Limb SL, Brown KC, Wood RA, Eggleston PA, Hamilton RG, Adkinson NF Jr. Int Arch Allergy Immunol. 2006;140:245–251
PURPOSE OF THE STUDY. To evaluate the long-term clinical effects, skin tests, and specific immunoglobulin E (IgE) levels from subjects who had previously received broad-spectrum aeroallergen immunotherapy several years earlier.
STUDY POPULATION. Eighty-two polysensitized subjects who had previously been enrolled onto a randomized, double-blind, placebo-controlled trial of specific immunotherapy for treatment of childhood allergic asthma
METHODS. Eighty-two subjects (78% male; mean age: 23 years) previously enrolled onto a randomized, placebo-controlled trial of immunotherapy for the treatment of childhood allergic asthma were reevaluated in adulthood (mean follow-up interval: 10.8 years) by puncture skin tests and CAP-RAST levels for major aeroallergens. All subjects originally completed at least 18 months (median: 27 months) of maintenance active immunotherapy treatment or placebo injections without subsequent immunotherapy.
RESULTS. At adult follow-up, 36% of all skin tests to treatment allergens among subjects who received immunotherapy (n = 41) had significantly reduced intensity versus 26% of skin tests among placebo recipients (n = 41; P = .03). No significant differences were noted for individual treatment allergens. No significant differences were observed in the long-term changes of serum-specific IgE antibody levels for all or individual treatment allergens between immunotherapy treatment and placebo groups (P = .43). The treatment and placebo groups had a similar acquisition of new skin-test sensitivities from time of randomization in the original childhood trial to debriefing (15% vs 20%; P = .28) and to adult follow-up (30% vs 31%; P = .75).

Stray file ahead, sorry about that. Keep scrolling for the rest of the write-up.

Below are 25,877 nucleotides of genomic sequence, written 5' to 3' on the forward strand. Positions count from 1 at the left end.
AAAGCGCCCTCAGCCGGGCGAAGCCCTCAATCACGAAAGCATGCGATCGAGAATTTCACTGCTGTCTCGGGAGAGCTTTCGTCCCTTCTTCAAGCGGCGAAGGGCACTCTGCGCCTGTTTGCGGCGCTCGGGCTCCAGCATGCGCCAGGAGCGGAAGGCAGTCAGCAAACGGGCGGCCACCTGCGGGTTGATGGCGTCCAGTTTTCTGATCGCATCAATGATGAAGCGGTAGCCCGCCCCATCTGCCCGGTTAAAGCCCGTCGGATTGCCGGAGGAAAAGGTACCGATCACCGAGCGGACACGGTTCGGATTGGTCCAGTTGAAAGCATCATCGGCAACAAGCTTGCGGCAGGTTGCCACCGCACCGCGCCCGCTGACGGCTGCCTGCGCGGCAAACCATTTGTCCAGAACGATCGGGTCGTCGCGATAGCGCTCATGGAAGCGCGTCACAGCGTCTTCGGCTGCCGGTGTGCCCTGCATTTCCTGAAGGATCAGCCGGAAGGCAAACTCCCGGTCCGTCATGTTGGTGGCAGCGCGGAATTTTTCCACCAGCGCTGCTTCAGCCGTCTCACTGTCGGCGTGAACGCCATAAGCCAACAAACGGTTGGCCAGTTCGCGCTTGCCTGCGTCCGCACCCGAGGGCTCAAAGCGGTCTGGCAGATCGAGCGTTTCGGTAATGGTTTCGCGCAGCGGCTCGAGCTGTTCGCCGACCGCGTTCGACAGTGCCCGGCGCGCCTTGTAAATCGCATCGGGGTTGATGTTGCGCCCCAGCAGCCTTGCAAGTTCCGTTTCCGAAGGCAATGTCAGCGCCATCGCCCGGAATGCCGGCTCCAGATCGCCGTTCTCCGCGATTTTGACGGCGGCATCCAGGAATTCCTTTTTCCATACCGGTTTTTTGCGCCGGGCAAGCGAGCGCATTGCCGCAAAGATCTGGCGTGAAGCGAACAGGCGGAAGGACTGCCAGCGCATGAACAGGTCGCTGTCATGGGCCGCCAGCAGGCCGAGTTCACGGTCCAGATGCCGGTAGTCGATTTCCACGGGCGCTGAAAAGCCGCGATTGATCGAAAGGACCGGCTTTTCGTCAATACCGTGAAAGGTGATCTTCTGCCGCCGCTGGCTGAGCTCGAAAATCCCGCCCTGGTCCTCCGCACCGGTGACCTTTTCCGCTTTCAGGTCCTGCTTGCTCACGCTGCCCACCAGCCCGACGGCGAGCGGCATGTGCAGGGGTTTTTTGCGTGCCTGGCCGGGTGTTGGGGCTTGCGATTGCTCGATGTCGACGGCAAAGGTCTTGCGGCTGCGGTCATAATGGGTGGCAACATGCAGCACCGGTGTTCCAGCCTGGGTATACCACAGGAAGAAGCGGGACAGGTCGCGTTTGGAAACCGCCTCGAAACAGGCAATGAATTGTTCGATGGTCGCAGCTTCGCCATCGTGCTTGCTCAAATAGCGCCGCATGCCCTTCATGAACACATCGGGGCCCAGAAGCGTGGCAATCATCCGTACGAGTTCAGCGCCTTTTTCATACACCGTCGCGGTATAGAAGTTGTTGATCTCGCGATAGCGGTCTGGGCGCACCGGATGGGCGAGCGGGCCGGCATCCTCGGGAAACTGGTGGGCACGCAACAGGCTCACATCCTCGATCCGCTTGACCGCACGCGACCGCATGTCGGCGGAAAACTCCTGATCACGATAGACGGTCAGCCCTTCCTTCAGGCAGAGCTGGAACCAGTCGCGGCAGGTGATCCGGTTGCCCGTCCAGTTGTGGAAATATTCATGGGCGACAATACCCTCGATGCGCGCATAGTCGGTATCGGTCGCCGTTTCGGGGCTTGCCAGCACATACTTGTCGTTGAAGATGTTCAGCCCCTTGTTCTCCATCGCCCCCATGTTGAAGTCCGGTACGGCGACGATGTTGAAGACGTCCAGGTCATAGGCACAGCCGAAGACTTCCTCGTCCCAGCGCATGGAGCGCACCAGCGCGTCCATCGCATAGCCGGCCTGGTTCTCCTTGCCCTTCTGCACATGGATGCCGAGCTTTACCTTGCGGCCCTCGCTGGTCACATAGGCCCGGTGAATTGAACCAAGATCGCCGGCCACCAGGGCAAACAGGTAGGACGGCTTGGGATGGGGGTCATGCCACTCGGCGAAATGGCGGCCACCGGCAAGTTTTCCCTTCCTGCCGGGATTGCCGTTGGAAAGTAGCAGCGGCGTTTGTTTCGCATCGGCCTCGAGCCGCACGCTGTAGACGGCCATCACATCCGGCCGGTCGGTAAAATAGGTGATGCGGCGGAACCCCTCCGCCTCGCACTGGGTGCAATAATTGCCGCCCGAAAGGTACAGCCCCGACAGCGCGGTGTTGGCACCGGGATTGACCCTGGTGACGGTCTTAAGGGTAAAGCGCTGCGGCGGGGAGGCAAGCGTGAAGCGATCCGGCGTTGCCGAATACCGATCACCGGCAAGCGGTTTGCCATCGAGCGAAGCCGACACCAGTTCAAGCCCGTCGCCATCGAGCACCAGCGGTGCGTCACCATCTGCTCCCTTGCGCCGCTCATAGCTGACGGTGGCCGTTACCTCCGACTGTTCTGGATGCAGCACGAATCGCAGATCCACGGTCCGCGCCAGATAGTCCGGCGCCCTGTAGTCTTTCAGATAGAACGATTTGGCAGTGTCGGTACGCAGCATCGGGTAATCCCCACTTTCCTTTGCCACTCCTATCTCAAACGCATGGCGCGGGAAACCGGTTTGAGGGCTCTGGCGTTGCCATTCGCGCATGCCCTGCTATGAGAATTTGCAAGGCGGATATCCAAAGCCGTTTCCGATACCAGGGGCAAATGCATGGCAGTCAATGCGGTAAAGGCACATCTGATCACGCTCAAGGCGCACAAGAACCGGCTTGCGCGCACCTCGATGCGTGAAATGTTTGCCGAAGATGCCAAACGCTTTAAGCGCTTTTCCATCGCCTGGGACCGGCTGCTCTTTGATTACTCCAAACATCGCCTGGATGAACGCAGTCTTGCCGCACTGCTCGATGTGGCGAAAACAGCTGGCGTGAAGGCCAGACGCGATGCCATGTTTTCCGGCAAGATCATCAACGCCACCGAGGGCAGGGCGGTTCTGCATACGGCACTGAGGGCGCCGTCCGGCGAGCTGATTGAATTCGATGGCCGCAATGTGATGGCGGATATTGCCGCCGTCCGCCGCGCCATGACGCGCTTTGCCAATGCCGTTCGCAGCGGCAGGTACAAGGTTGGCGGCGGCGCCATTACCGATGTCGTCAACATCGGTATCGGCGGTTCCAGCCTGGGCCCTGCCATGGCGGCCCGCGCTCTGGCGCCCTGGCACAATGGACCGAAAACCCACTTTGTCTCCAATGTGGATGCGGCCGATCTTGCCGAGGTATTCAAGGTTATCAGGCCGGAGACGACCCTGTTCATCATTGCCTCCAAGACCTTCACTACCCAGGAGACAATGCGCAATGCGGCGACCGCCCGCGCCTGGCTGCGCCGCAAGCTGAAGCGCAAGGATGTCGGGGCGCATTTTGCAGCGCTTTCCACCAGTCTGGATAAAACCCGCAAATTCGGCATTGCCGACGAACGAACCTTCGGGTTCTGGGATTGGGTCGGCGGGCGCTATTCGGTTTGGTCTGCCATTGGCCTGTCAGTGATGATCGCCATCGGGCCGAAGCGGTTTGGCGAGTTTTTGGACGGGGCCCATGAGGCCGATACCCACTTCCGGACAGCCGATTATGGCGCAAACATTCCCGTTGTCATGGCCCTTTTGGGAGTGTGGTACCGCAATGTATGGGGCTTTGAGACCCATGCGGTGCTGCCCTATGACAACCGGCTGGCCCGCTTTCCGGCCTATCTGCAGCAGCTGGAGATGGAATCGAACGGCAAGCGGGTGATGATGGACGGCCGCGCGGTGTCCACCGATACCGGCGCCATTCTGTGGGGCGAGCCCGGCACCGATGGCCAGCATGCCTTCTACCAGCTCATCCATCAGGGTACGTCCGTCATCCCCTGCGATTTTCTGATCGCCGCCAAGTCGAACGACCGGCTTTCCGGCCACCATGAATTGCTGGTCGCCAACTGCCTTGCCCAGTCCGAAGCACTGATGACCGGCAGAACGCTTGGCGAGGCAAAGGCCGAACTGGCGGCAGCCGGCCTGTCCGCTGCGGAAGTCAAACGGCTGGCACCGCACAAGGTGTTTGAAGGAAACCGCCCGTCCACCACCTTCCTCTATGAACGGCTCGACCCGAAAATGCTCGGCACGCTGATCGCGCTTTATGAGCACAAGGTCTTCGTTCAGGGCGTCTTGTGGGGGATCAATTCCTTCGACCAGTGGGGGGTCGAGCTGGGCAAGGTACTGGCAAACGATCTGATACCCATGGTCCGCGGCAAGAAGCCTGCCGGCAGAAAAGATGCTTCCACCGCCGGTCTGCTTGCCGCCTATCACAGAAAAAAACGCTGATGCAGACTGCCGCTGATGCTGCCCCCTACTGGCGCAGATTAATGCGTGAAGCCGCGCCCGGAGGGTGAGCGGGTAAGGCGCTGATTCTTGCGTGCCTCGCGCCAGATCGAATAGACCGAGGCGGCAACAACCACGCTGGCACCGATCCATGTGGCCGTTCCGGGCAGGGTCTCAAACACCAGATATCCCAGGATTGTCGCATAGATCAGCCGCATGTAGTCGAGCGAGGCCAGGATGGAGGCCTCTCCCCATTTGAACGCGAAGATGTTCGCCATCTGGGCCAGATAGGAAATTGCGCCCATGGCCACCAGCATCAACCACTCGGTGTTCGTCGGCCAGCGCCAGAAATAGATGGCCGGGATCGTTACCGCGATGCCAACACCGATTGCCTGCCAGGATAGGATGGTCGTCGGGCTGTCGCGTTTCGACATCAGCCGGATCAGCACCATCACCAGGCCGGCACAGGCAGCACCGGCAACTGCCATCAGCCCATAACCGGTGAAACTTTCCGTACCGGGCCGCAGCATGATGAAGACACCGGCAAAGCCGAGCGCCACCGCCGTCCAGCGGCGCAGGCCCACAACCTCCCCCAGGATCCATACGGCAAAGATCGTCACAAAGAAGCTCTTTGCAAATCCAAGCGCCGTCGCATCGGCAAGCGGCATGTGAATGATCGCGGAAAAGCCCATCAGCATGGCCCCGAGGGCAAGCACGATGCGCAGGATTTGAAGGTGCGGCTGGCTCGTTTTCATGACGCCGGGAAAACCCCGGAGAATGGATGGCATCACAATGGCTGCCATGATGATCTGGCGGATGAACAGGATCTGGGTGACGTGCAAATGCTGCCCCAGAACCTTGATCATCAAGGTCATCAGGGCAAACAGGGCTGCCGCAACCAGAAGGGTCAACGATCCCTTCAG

CONCLUSIONS. Immunotherapy suppresses skin-test sensitivity 8 to 16 years after discontinuation of treatment, but long-term effects on specific IgE levels in serum are not observed. Broad-spectrum immunotherapy does not seem to affect the acquisition of new inhalant sensitivities.
REVIEWER COMMENTS. In this study, allergic-asthmatic children who participated in a double-blind, placebo-controlled immunotherapy trial were reevaluated as adults to determine if immunotherapy had long-lasting effects. This study revealed that asthmatic children who received immunotherapy to multiple allergens for a median of 27 months had limited long-term effects on the results of testing parameters routinely used in allergy practice. The long-term efficacy of immunotherapy and optimal duration of therapy are issues that remain open.
- Copyright © 2007 by the American Academy of Pediatrics